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Why that flat Facebook IPO isn’t so bad after all

May 28, 2012 • Business


FILE – In this Friday, May 18, 2012 file photo, passers-by are reflected in the window of the Nasdaq media center as they view reports of trading activity on Facebook’s stock on the Nasdaq stock market in New York. The botched offering of Facebook stock has raised several troubling questions, but at least we don’t have to worry about the one that plagues most IPOs: How is it that a few select investors were able to pocket obscene profits on a surge in the stock in just a couple of hours? A look at a history of “pops,” and why Facebook’s flat debut may not be so bad after all. (AP Photo/Bebeto Matthews, File)

NEW YORK (AP) — The botched offering of Facebook stock has raised several troubling questions, but at least we don’t have to worry about the one that plagues many IPOs: How are a few select investors able to buy in early at lower prices and then pocket huge profits when the trading frenzy begins?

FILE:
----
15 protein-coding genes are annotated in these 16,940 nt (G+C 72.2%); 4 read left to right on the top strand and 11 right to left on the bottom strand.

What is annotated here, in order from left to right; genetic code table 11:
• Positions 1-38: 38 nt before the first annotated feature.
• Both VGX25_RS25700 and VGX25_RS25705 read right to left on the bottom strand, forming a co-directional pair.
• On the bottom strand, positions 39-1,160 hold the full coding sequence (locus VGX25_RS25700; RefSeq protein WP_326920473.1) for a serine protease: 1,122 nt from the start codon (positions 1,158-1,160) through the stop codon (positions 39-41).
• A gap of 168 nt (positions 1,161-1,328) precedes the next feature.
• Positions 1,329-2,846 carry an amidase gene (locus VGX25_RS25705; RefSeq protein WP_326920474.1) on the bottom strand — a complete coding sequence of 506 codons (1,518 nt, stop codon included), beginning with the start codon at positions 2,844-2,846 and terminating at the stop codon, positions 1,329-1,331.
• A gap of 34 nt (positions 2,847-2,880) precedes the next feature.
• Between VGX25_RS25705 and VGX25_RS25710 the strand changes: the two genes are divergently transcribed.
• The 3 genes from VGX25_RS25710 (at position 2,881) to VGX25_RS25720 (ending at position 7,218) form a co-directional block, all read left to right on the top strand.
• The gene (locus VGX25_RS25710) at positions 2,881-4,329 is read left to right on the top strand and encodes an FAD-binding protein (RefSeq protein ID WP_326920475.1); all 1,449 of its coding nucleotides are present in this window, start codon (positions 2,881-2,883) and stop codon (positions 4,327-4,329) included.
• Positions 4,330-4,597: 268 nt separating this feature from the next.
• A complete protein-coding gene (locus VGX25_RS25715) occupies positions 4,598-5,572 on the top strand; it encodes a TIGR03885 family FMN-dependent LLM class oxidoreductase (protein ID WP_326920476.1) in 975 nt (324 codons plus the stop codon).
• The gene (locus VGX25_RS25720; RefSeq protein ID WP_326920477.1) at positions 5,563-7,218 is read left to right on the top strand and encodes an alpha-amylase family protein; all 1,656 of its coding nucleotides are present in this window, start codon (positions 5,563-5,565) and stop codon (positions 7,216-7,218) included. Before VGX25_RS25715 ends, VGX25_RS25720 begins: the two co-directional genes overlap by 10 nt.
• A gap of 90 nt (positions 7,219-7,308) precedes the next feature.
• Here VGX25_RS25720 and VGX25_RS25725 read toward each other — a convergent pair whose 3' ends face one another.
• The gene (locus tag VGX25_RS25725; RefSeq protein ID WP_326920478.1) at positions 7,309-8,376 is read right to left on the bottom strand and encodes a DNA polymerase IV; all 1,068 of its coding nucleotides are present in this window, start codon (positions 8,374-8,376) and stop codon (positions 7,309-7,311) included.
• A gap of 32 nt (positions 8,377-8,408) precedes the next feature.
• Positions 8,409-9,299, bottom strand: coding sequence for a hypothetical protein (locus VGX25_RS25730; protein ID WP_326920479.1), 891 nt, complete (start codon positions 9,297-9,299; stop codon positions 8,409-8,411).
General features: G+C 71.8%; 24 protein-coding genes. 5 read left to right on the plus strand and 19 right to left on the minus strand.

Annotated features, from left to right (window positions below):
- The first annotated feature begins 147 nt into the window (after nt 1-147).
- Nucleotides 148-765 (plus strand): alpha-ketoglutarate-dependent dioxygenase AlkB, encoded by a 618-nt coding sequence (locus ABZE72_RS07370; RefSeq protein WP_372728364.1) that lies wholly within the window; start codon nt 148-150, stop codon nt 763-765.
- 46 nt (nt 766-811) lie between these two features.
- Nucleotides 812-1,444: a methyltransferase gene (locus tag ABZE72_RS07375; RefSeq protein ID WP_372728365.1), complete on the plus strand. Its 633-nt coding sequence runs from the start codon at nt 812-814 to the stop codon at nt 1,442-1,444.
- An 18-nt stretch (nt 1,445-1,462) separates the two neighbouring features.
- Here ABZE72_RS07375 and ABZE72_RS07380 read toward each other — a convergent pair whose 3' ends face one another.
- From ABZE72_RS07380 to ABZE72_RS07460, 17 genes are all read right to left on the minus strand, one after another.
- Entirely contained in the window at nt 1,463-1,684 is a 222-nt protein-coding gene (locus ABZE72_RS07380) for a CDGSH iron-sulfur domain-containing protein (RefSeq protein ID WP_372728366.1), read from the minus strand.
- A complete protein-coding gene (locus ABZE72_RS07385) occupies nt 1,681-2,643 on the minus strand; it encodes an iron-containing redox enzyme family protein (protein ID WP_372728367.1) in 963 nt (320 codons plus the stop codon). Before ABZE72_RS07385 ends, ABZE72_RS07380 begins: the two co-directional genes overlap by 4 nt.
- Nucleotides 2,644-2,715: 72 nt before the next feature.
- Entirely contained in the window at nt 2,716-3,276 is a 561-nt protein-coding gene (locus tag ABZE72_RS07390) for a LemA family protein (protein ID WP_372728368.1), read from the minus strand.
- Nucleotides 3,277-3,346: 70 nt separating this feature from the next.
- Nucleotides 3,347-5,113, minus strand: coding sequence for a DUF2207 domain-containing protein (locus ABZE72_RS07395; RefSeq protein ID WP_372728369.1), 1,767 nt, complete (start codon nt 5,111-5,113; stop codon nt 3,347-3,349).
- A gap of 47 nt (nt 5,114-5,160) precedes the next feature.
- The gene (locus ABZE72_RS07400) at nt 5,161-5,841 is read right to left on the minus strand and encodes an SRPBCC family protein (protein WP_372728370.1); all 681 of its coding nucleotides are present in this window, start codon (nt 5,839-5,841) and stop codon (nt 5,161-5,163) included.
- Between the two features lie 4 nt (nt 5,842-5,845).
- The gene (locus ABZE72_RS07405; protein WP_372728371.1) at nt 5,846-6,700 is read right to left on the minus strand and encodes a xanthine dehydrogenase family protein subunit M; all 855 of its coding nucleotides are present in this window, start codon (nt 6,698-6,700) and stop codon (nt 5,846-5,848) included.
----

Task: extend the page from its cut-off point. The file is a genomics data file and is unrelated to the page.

Among the many apparent missteps in its public debut, Facebook is accused of setting an opening price that was too high. Instead of spiking on the first day, shares inched up just 23 cents, to $38.23. The stock has mostly fallen since.

But some IPO experts don’t think this was problem at all.

“The debacle was not the IPO but all the whining by speculators who didn’t make money,” says Lise Buyer, who helps companies plan initial offerings. Says Jay Ritter, a finance professor at the University of Florida, “Selling something for what it’s worth is the way most people think a market should work.”

For all its flaws, the Facebook debut did fulfill the chief purpose of a stock offering— to raise money for a Login to read more

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